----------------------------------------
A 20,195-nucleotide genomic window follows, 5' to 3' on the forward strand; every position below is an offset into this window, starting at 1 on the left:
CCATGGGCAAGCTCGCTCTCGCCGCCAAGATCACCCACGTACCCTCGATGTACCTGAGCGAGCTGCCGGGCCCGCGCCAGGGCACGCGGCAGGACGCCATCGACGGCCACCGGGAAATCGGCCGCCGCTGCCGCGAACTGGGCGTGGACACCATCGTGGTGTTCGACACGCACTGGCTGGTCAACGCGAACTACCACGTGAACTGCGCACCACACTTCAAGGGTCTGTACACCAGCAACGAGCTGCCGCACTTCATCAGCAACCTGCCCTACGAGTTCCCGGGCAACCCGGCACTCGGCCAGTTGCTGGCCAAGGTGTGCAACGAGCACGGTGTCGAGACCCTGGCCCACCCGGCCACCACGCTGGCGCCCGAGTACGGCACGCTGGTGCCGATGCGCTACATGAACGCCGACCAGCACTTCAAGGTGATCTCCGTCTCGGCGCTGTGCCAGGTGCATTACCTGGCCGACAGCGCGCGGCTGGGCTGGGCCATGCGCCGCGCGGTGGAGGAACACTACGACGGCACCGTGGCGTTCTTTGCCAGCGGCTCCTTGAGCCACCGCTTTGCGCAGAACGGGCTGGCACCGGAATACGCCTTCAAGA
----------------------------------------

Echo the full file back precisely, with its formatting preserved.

A 20,195-nucleotide genomic window follows, 5' to 3' on the forward strand; every position below is an offset into this window, starting at 1 on the left:
CCATGGGCAAGCTCGCTCTCGCCGCCAAGATCACCCACGTACCCTCGATGTACCTGAGCGAGCTGCCGGGCCCGCGCCAGGGCACGCGGCAGGACGCCATCGACGGCCACCGGGAAATCGGCCGCCGCTGCCGCGAACTGGGCGTGGACACCATCGTGGTGTTCGACACGCACTGGCTGGTCAACGCGAACTACCACGTGAACTGCGCACCACACTTCAAGGGTCTGTACACCAGCAACGAGCTGCCGCACTTCATCAGCAACCTGCCCTACGAGTTCCCGGGCAACCCGGCACTCGGCCAGTTGCTGGCCAAGGTGTGCAACGAGCACGGTGTCGAGACCCTGGCCCACCCGGCCACCACGCTGGCGCCCGAGTACGGCACGCTGGTGCCGATGCGCTACATGAACGCCGACCAGCACTTCAAGGTGATCTCCGTCTCGGCGCTGTGCCAGGTGCATTACCTGGCCGACAGCGCGCGGCTGGGCTGGGCCATGCGCCGCGCGGTGGAGGAACACTACGACGGCACCGTGGCGTTCTTTGCCAGCGGCTCCTTGAGCCACCGCTTTGCGCAGAACGGGCTGGCACCGGAATACGCCTTCAAGA